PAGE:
High gloss sanding tip - Page 3 - Router Forums
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post #21 of 34 (permalink) Old 06-14-2018, 04:42 PM
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Playing on it? Seriously?? Sure hope the Scotch doesn't leave rings!
My understanding is that the only things allowed on the table are elbows and chessmen... here's a link to the thread on the build

http://www.routerforums.com/show-n-t...-table-ii.html

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post #22 of 34 (permalink) Old 06-14-2018, 04:51 PM
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The last time I polished a guitar I used a lambs wool pad in my drill press. I used to have a right angle polisher that I used on dining tables, conference tables, etc. but I don't have that now.

If I do the French polish correctly it won't need sanding or polishing. So far I've had to sand it back a few times. We'll see...

David
That presents an interesting point. Since this is a French polish schedule. The finish, is literally the finish. I've never done a true french polish on a
project. This is indeed, something I need to learn more about first hand. I'm still looking into a guitar build for my SIL, that may present the perfect opportunity.

I had a right angle polisher, but it wasn't a random orbit model. Once I got the ROP,
The difference in what gets accomplished between the two is night and day!!

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post #23 of 34 (permalink) Old 06-14-2018, 07:41 PM Thread Starter
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I've never used one but what I read tells me that if/when I'm ready that's what I'll get. If I do the French polish correctly, which is the key term here, then I won't be doing any sanding or polishing at all. At least not polishing with Meguiars and a buffing wheel. In a true and properly done French polish those things are not even on the table, they just simply aren't a part of the process. I'm getting there - got past the steep learning curve today and into a proper technique and the difference is night and day compared to the way I was doing it yesterday.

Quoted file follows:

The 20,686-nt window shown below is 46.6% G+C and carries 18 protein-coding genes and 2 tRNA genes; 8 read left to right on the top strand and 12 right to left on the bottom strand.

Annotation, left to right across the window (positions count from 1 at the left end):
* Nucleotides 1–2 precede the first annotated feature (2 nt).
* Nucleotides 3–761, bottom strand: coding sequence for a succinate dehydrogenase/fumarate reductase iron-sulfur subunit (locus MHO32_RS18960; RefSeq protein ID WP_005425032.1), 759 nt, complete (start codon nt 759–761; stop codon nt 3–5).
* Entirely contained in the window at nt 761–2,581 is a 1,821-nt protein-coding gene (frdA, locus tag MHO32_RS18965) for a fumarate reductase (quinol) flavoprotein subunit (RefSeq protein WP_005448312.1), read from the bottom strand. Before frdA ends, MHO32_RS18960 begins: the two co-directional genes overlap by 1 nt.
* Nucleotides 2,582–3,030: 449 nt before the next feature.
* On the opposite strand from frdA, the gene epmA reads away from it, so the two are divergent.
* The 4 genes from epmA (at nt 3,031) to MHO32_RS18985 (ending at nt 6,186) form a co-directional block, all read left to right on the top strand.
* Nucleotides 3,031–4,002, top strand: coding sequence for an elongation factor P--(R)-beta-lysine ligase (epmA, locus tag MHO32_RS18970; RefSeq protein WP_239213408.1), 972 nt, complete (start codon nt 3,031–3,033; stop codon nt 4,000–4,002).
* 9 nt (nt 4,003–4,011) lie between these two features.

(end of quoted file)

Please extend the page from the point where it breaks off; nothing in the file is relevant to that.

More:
This isn't the final sheen and I can still see marks in the shellac so those will have to come out. But it's so much better than what I was doing and I think I'm on the correct path to now get the finish and sheen I want.
High gloss sanding tip-004-french-polish-back-better-technique.jpg

High gloss sanding tip-005-french-polish-back-better-technique.jpg

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post #24 of 34 (permalink) Old 06-14-2018, 08:41 PM
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Overlapping figure 8???

If/when the time comes, give Griots Garage ROP a look. Designed specifically for achieving high end finishes in cars...not much difference on wood. Everything they carry is designed to work together...
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post #25 of 34 (permalink) Old 06-14-2018, 09:12 PM
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Several years one of our members Derek Willis posted what I thought was a great thread on finishes, including a nice piece on French Polishes... So I went back and looked it up...

http://www.routerforums.com/woodwork...ek-willis.html

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post #26 of 34 (permalink) Old 06-14-2018, 09:19 PM Thread Starter